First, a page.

NEW YORK (Reuters Health) - When the Canadian province of Ontario began offering free flu vaccinations to its entire population in 2000, the result was a dramatic decrease in influenza-associated antibiotic prescriptions.
Dr. Fawziah Marra, of the University of British Columbia in Vancouver, and colleagues analyzed rates of flu-associated antibiotic prescriptions in Ontario before and after free immunization became available. The results were compared with data from other provinces, where vaccine programs continued to target high-risk groups and their contacts.
From the beginning of the study period to the end (1997-2007), overall vaccine use rose from 18 percent to 38 percent in Ontario and from 13 percent to 24 percent in other provinces, the researchers report.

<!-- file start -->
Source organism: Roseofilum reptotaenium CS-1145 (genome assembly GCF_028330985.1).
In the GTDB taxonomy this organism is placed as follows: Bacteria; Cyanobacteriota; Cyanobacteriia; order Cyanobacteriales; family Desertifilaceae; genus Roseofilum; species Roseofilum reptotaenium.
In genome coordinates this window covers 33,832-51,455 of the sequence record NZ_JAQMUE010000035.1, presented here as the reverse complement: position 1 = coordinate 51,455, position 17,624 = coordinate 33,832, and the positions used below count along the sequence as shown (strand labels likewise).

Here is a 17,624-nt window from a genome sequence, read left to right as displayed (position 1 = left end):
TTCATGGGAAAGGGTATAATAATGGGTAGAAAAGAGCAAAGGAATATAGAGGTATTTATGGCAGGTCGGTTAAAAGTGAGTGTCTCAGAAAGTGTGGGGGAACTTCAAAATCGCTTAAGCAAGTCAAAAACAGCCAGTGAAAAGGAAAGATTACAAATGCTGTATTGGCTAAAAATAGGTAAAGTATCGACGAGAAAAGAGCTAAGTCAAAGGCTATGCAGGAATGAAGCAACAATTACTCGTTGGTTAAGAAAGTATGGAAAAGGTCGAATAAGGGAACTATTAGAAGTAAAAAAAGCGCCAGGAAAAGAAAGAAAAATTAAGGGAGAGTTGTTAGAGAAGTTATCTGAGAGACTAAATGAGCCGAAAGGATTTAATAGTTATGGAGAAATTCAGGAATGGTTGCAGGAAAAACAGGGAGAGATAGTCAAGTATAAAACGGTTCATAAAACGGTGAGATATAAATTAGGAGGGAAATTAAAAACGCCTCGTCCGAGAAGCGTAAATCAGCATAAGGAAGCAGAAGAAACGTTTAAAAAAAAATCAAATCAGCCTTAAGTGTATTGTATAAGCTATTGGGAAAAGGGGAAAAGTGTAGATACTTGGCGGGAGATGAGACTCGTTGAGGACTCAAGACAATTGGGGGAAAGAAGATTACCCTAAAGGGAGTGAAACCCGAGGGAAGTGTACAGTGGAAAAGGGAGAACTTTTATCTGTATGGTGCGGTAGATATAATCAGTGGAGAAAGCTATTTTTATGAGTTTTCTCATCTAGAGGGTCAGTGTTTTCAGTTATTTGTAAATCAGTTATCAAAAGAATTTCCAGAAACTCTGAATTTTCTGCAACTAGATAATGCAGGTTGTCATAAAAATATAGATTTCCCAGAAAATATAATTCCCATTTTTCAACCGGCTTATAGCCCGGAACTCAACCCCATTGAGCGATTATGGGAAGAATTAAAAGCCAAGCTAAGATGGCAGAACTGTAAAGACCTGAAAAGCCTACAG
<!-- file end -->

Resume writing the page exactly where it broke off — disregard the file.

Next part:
They also report that across Canada, rates of respiratory antibiotic prescriptions generally decreased after 2000.
However, after the introduction of universal flu immunization in Ontario, rates of influenza-associated antibiotic prescriptions in that province fell 64 percent, from 17.9 to 6.4 per 1000 people, compared with a non-significant decline from 8.3 to 8.2 per 1000 people in other provinces.
“This 64 percent relative reduction translates to approximately 144,000 respiratory antibiotic prescriptions ‘prevented’” by the universal vaccination program each year, the investigators maintain.
Before 2000, flu-related antibiotics accounted for 2.7 percent of the nearly 22.8 million total annual respiratory antibiotic prescriptions in Ontario, whereas after 2000 they represented only 1.1 percent of the nearly 50.2 million total.
In the other provinces combined, however, the corresponding percentages remained unchanged (1.4 percent of 34 million prescriptions before 2000 and 1.5 percent of 76 million afterward).
These findings, they say, shows that Ontario flu vaccination program has “public health and clinical relevance, indicating the potential for universal influenza immunization to reduce influenza-associated antibiotic utilization.”
SOURCE: Clinical Infectious Diseases, September 1, 2009.